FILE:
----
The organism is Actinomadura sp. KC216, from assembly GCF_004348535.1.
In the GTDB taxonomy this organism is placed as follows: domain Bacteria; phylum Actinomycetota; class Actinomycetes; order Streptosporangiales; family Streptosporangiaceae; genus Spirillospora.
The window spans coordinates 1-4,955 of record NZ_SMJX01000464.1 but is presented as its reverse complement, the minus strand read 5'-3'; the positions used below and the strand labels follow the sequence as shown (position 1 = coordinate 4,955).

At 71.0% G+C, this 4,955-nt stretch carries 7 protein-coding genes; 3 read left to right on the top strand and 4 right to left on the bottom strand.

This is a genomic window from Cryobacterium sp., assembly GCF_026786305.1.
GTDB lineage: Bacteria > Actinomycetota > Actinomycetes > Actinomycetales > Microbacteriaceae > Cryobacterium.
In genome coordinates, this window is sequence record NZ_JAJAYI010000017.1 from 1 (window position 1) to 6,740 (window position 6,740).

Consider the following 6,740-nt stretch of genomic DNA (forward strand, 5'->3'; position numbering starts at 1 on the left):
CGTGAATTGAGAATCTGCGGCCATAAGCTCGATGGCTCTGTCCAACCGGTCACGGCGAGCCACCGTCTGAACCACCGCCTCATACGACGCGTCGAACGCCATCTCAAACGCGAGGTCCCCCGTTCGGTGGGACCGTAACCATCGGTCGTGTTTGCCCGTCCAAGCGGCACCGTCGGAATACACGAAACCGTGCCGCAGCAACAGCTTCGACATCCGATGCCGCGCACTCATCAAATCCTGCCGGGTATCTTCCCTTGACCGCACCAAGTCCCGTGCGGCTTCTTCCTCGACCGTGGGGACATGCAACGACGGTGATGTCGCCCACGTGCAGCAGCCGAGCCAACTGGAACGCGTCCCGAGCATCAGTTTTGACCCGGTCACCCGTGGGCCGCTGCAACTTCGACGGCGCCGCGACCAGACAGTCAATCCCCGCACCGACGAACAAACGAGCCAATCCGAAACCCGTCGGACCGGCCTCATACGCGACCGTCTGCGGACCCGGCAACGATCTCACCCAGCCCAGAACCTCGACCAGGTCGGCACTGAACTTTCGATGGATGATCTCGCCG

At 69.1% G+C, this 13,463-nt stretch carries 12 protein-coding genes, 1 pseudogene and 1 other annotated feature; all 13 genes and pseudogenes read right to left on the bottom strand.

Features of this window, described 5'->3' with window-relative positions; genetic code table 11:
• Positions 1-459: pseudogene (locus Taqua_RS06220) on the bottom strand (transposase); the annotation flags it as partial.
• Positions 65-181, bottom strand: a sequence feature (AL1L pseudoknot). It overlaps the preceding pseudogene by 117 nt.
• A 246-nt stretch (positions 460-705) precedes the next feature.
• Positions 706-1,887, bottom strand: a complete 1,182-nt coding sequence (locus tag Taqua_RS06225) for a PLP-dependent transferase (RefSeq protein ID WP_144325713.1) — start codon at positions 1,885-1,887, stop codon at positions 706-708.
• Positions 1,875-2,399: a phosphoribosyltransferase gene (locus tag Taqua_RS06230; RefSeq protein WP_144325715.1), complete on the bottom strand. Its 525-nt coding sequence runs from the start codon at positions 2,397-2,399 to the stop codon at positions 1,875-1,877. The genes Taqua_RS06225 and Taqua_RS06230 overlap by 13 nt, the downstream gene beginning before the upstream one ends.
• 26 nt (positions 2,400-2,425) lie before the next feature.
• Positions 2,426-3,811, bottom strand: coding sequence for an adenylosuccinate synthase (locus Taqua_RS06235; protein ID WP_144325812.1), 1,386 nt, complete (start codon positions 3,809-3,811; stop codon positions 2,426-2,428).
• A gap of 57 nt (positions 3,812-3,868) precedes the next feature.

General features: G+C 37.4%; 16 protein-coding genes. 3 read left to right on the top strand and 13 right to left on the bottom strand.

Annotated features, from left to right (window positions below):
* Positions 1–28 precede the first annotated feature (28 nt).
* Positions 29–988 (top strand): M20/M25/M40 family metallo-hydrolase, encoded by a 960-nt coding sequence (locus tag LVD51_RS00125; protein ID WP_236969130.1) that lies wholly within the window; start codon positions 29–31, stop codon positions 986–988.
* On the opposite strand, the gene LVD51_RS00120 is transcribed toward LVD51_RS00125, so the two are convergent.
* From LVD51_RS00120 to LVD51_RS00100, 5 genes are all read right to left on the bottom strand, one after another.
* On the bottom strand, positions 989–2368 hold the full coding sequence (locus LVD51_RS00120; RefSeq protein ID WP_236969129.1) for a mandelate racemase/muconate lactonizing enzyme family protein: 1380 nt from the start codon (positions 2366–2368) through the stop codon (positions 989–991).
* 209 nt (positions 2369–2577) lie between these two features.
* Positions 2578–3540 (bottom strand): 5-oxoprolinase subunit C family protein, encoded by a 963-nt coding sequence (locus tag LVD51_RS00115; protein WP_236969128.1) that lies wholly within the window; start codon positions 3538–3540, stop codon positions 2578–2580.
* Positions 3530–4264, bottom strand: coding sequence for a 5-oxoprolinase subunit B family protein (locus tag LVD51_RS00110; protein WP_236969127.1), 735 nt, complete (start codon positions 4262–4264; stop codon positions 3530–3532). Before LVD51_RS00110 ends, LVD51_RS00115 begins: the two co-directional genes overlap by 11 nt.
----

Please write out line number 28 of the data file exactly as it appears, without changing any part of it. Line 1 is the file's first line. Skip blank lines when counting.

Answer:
* Positions 2578–3540 (bottom strand): 5-oxoprolinase subunit C family protein, encoded by a 963-nt coding sequence (locus tag LVD51_RS00115; protein WP_236969128.1) that lies wholly within the window; start codon positions 3538–3540, stop codon positions 2578–2580.